Amber Heard, Female Fans Harassed in Organized Twitter Campaign

Many of the online abusers were real people acting together, not bots, says research firm Bot Sentinel, which analyzed over 14,000 tweets
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During and after the defamation trial of the year, Amber Heard and her female online supporters were the target of an organized campaign of harassment that is “one of the worst cases of cyberbullying and cyberstalking by a group of Twitter accounts” a team of online investigators looking into the matter has ever seen.

As CBS News reports, on Monday the research firm Bot Sentinel released the findings of its analysis of more than 14,000 tweets that included at least one of four viral anti-Heard hashtags that painted her as a liar or an abuser: #AmberHeardIsAnAbuser, #AmberHeardLsAnAbuser, #AmberHeardIsALiar and #AmberHeardLsALiar.

It was found that nearly a quarter of accounts tweeting while using negative hashtags about Heard were created in the last seven months. Nearly one in five accounts that tweeted the anti-Heard hashtags were “dedicated to spamming,” the reports states. There were also 627 accounts focused “exclusively” on tweeting about Heard and her female supporters.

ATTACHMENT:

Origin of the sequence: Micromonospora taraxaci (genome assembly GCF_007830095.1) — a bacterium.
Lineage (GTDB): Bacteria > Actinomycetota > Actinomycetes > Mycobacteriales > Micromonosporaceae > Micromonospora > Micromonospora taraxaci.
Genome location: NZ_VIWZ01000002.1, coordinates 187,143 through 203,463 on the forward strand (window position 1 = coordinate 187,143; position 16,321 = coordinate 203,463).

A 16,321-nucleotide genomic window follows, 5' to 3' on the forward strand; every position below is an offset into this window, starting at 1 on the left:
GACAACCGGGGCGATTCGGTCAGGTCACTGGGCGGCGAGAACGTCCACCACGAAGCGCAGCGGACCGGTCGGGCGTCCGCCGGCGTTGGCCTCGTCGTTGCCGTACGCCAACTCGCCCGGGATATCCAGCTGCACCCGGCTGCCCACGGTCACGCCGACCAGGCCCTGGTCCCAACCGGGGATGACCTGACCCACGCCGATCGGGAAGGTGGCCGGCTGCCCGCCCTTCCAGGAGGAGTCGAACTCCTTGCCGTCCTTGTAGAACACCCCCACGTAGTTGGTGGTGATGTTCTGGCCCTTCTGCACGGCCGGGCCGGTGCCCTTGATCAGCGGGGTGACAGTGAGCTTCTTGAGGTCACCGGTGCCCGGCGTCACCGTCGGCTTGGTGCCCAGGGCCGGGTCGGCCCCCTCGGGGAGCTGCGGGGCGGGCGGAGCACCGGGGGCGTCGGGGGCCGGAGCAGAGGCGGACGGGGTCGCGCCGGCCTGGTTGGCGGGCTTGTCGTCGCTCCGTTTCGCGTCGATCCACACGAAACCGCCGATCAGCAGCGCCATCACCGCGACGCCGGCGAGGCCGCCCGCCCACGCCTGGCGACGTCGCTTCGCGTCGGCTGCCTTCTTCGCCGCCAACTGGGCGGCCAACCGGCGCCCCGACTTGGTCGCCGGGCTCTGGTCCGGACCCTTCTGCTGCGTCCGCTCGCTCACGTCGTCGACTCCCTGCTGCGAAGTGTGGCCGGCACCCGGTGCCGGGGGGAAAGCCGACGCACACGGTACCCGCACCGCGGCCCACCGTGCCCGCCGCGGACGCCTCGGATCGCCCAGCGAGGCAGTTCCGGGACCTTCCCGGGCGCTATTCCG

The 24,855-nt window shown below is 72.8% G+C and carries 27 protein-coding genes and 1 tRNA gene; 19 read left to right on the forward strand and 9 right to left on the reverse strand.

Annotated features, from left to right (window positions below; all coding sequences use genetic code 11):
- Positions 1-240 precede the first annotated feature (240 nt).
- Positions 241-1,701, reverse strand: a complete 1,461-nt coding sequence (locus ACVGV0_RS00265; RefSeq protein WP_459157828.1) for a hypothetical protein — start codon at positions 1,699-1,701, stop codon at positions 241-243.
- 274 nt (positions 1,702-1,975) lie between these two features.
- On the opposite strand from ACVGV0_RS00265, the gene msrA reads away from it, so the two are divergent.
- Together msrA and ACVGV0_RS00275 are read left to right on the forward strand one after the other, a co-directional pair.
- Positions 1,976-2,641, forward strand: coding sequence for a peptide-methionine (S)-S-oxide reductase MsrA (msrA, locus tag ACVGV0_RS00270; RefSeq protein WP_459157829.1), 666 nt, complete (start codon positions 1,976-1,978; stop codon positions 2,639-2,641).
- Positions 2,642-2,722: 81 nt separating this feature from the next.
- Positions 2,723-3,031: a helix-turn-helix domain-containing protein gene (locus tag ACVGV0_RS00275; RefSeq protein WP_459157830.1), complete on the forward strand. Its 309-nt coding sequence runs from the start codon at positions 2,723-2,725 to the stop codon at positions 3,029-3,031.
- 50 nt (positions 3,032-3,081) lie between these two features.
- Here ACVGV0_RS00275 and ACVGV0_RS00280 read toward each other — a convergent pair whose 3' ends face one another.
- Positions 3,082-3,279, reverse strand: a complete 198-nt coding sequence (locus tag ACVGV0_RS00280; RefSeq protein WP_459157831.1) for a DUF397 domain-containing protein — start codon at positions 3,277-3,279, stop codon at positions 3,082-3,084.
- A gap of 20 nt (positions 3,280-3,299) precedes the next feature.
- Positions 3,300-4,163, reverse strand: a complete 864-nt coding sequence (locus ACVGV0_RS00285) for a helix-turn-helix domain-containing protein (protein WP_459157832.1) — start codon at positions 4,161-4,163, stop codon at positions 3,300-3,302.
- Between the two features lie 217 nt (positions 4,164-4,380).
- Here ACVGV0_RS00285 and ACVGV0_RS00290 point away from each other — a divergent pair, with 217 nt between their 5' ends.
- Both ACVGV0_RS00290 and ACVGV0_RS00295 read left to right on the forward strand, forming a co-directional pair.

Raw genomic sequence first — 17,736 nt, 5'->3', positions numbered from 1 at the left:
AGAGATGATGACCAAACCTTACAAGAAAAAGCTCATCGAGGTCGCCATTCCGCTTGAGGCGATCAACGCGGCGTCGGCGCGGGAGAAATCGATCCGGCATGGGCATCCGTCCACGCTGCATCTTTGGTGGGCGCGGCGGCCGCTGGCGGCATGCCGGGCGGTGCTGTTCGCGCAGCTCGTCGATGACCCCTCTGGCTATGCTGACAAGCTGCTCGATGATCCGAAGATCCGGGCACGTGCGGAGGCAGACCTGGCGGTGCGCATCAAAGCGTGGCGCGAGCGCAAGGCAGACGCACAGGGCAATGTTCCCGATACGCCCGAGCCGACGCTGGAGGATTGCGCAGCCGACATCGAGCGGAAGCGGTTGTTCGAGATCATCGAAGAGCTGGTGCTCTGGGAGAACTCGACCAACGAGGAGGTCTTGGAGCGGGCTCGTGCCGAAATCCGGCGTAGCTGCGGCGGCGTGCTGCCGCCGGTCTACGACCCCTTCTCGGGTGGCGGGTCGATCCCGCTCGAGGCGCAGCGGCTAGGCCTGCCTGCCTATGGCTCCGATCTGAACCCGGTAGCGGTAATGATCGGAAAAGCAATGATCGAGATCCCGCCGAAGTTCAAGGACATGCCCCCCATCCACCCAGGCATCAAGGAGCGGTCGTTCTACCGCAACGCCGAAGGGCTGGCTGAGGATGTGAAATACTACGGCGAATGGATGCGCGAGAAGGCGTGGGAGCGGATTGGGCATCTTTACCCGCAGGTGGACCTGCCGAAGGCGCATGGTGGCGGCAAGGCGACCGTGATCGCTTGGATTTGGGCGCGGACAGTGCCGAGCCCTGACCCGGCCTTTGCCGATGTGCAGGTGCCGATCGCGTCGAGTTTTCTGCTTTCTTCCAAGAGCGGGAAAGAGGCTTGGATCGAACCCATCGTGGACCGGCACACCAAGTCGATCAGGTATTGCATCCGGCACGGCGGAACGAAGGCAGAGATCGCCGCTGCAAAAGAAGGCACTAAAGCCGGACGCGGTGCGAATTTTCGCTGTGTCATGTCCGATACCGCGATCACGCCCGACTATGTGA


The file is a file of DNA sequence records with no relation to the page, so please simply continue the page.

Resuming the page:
The trolling didn’t stop with “vulgar and threatening” language. In one case, a user who tweeted in defense of Amber Heard—a prominent female academic—was doxxed, and a photo of her deceased child was replaced as her user pic in order to torment her.

Many of these anti-Heard trolls were real people, not bots, said Bot Sentinel founder Christopher Bouzy.

“It does not necessarily mean a bunch of folks in a small room, some place in St. Petersburg that are working together,” Bouzy said. “It could just be a group of people who are against Amber Heard, and they decide on another platform—whether it’s Switch or Discord or whatever—’We’re going to attack; let’s coordinate together.'”

The organized nature of the attacks were apparent to Eve Barlow, a friend and vocal supporter of Heard, who said Bot Sentinel’s findings were not surprising.

“It corroborates a lot of what we know and have been saying,” Eve Barlow, a journalist, told CBS News. “Anyone who stands for Amber in front of the firing line, you’re not even low-hanging fruit, you’re an easy target.”

The verdict? Twitter should have done more.

The company wrote that, “It’s our opinion Twitter didn’t do enough to mitigate the platform manipulation and did very little to stop the abuse and targeted harassment. Twitter essentially left the women to fend for themselves with little to no support from the platform.”


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